SALT LAKE CITY — Fearing that respect for the court has "eroded" among those belonging to the FLDS Church, a 3rd District judge issued a temporary restraining order Thursday that will require members of the polygamous sect and law enforcement to follow its dictates in a property occupancy issue.
The ruling came as tensions are reportedly rising in the border towns of Hildale, Utah, and Colorado City, Ariz., because of a deadline church leader Warren Jeffs has reportedly set for church members to prove their loyalty to him.
Judge John Paul Kennedy issued the ruling following a hearing in an effort to keep members of the Fundamentalist LDS Church out of a Hildale-area school that was leased to a former sect member. According to a complaint filed Thursday, a number of FLDS members have been occupying the school buildings even though the former member of their faith still holds a valid occupancy agreement.
Richard Holm filed the complaint in 3rd District Court Thursday alleging that Jeffs, Lyle Jeffs, the FLDS Church itself and a number of its members have attempted to take over the school, which he runs with his brother, after his brother fell out of favor with those in the church.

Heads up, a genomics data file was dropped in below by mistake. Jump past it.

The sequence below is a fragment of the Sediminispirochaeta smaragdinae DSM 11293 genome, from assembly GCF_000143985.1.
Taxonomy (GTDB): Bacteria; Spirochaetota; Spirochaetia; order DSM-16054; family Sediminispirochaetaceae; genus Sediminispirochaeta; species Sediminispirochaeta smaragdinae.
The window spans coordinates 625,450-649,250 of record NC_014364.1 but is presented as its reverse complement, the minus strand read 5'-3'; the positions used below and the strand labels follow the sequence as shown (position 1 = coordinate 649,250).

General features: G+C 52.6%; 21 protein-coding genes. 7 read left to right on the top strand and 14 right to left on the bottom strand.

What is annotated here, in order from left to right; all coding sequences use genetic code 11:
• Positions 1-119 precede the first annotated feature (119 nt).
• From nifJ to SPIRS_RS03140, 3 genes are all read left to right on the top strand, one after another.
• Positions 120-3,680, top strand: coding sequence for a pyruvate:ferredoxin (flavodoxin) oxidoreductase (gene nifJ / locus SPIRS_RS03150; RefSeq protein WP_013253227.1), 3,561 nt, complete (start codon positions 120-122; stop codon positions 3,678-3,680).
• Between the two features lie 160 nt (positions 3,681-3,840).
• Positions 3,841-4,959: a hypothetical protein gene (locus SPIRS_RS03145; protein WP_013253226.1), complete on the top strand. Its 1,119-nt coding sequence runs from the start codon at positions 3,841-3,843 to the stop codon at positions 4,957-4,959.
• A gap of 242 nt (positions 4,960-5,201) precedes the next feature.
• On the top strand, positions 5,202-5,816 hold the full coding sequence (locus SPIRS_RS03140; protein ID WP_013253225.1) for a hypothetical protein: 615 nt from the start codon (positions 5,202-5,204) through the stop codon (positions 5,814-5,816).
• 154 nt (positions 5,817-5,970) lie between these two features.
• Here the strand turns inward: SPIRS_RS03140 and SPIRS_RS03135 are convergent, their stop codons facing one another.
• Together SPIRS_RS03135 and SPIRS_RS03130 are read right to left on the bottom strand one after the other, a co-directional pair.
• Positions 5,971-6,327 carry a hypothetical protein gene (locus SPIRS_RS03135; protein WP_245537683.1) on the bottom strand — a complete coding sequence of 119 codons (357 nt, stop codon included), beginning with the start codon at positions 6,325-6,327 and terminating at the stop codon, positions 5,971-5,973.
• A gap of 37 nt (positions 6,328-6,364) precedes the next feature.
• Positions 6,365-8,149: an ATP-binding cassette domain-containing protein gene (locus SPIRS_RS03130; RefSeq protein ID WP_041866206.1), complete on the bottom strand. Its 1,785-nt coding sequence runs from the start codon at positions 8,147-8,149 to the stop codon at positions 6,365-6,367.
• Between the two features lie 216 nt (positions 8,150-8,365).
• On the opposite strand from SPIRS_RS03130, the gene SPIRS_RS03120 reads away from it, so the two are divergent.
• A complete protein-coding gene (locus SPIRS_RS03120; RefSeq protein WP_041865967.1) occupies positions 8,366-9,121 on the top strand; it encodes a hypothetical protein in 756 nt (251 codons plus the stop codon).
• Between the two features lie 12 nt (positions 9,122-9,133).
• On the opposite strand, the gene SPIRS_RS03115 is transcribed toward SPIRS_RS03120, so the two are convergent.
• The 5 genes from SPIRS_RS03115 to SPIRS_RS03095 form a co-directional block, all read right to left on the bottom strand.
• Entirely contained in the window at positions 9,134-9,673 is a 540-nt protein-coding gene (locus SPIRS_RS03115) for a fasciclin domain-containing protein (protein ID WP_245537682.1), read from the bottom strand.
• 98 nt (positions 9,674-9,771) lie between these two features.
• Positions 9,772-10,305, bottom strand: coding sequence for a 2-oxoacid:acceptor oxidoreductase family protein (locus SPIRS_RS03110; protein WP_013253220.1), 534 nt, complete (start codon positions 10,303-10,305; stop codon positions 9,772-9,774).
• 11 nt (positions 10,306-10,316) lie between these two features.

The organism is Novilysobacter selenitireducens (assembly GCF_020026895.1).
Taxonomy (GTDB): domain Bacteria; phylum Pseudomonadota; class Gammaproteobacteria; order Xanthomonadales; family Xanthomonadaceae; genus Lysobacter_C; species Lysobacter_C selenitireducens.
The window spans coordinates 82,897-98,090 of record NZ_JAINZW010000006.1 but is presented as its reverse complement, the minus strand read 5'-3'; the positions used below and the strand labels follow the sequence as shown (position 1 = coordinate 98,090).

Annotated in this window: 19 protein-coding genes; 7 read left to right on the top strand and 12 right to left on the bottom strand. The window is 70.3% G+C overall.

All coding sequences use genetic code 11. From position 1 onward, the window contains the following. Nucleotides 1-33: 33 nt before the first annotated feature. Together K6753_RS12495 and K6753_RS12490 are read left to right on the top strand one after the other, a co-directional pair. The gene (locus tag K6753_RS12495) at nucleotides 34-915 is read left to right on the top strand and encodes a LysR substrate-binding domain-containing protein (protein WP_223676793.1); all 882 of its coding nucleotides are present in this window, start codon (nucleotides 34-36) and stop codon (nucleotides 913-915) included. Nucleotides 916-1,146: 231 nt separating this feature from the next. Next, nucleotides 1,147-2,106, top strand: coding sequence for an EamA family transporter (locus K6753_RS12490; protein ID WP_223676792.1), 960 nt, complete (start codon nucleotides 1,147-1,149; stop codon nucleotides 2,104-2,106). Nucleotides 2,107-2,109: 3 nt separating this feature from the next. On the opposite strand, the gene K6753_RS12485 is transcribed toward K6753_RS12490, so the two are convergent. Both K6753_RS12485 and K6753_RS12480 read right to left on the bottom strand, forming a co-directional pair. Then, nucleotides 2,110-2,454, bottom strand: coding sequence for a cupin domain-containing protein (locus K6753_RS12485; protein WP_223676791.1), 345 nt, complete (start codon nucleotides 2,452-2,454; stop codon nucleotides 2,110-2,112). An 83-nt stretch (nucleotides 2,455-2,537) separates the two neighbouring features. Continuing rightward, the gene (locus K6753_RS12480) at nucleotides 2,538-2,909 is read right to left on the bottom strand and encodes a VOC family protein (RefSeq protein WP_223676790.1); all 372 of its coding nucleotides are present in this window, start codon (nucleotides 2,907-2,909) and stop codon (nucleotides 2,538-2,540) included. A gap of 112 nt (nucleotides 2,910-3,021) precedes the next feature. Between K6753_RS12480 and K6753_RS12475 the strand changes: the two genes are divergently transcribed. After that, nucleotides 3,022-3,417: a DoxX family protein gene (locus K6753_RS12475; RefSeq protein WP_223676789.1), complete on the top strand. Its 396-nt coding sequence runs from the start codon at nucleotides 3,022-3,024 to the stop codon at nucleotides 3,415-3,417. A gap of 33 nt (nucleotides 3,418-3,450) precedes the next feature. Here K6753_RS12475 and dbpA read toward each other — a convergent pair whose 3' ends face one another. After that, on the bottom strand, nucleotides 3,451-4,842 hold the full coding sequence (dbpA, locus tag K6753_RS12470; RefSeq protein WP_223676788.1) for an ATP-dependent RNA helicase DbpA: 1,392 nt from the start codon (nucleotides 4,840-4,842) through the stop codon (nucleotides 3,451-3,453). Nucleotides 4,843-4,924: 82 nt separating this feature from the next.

"Thomas Holm's standing among the FLDS has been placed in question to the point that it no longer appears that he is considered a member of the FLDS Church, and, as a result, a contest has arisen over the use and control the Holm School by Richard Holm and Thomas Holm on the one hand and the FLDS on the other," the complaint states. "As a result, the Holm brothers and the FLDS Church are asserting competing rights to the use and occupancy the Holm School."
Richard Holm was "expelled" from the church in 2003, but was issued a lease to the school, located at 1055 Carling Street in Hildale, Washington County, per a leasing agreement issued by state-appointed special fiduciary Bruce Wisan in 2006. According to the complaint, he and his brother have used the Holm School "as a school for their respective non-FLDS and FLDS children, as well as for the education of the children of dozens of other FLDS parents."
But after Thomas Holm's membership status was called into question, the complaint states, locks to the building were changed. They said they noticed several male FLDS Church members in the main building who would not allow Richard Holms inside.